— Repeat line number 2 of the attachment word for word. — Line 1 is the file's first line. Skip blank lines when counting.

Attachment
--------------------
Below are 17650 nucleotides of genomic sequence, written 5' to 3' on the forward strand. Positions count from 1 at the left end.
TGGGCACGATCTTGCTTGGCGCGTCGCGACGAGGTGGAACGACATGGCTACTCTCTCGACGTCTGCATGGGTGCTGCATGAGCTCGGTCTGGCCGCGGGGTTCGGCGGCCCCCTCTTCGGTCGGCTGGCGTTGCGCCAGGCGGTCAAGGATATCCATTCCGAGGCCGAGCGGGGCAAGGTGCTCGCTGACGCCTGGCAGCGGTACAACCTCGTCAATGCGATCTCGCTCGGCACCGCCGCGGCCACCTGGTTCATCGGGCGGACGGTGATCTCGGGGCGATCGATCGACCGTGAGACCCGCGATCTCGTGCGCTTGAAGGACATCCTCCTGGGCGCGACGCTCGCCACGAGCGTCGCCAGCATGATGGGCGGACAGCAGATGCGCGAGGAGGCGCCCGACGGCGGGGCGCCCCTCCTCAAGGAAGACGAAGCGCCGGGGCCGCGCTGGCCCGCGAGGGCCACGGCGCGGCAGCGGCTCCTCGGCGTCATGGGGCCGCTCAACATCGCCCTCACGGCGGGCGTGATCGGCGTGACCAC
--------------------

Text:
TGGGCACGATCTTGCTTGGCGCGTCGCGACGAGGTGGAACGACATGGCTACTCTCTCGACGTCTGCATGGGTGCTGCATGAGCTCGGTCTGGCCGCGGGGTTCGGCGGCCCCCTCTTCGGTCGGCTGGCGTTGCGCCAGGCGGTCAAGGATATCCATTCCGAGGCCGAGCGGGGCAAGGTGCTCGCTGACGCCTGGCAGCGGTACAACCTCGTCAATGCGATCTCGCTCGGCACCGCCGCGGCCACCTGGTTCATCGGGCGGACGGTGATCTCGGGGCGATCGATCGACCGTGAGACCCGCGATCTCGTGCGCTTGAAGGACATCCTCCTGGGCGCGACGCTCGCCACGAGCGTCGCCAGCATGATGGGCGGACAGCAGATGCGCGAGGAGGCGCCCGACGGCGGGGCGCCCCTCCTCAAGGAAGACGAAGCGCCGGGGCCGCGCTGGCCCGCGAGGGCCACGGCGCGGCAGCGGCTCCTCGGCGTCATGGGGCCGCTCAACATCGCCCTCACGGCGGGCGTGATCGGCGTGACCAC